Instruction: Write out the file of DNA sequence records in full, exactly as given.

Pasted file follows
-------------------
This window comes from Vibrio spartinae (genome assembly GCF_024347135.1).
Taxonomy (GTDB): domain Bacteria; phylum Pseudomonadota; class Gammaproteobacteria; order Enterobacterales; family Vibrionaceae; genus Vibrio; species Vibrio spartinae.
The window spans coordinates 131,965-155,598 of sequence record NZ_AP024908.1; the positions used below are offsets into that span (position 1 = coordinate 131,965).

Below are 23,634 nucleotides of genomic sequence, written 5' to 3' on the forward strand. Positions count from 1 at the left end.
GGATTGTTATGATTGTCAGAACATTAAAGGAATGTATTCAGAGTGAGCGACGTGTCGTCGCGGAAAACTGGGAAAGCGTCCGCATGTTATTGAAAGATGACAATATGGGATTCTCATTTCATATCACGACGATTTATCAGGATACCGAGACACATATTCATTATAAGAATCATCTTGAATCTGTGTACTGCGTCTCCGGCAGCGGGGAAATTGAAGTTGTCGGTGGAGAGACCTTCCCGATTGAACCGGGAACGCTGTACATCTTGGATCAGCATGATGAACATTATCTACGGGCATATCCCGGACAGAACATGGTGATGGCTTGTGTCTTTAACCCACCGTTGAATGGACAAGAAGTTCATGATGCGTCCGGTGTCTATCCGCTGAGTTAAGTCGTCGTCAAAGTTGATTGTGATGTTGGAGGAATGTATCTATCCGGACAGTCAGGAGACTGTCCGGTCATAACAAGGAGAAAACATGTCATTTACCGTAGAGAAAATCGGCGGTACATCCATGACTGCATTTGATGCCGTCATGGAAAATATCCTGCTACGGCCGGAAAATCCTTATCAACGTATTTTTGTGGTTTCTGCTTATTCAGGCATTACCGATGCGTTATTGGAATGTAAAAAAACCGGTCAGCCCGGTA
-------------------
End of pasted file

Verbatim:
This window comes from Vibrio spartinae (genome assembly GCF_024347135.1).
Taxonomy (GTDB): domain Bacteria; phylum Pseudomonadota; class Gammaproteobacteria; order Enterobacterales; family Vibrionaceae; genus Vibrio; species Vibrio spartinae.
The window spans coordinates 131,965-155,598 of sequence record NZ_AP024908.1; the positions used below are offsets into that span (position 1 = coordinate 131,965).

Below are 23,634 nucleotides of genomic sequence, written 5' to 3' on the forward strand. Positions count from 1 at the left end.
GGATTGTTATGATTGTCAGAACATTAAAGGAATGTATTCAGAGTGAGCGACGTGTCGTCGCGGAAAACTGGGAAAGCGTCCGCATGTTATTGAAAGATGACAATATGGGATTCTCATTTCATATCACGACGATTTATCAGGATACCGAGACACATATTCATTATAAGAATCATCTTGAATCTGTGTACTGCGTCTCCGGCAGCGGGGAAATTGAAGTTGTCGGTGGAGAGACCTTCCCGATTGAACCGGGAACGCTGTACATCTTGGATCAGCATGATGAACATTATCTACGGGCATATCCCGGACAGAACATGGTGATGGCTTGTGTCTTTAACCCACCGTTGAATGGACAAGAAGTTCATGATGCGTCCGGTGTCTATCCGCTGAGTTAAGTCGTCGTCAAAGTTGATTGTGATGTTGGAGGAATGTATCTATCCGGACAGTCAGGAGACTGTCCGGTCATAACAAGGAGAAAACATGTCATTTACCGTAGAGAAAATCGGCGGTACATCCATGACTGCATTTGATGCCGTCATGGAAAATATCCTGCTACGGCCGGAAAATCCTTATCAACGTATTTTTGTGGTTTCTGCTTATTCAGGCATTACCGATGCGTTATTGGAATGTAAAAAAACCGGTCAGCCCGGTA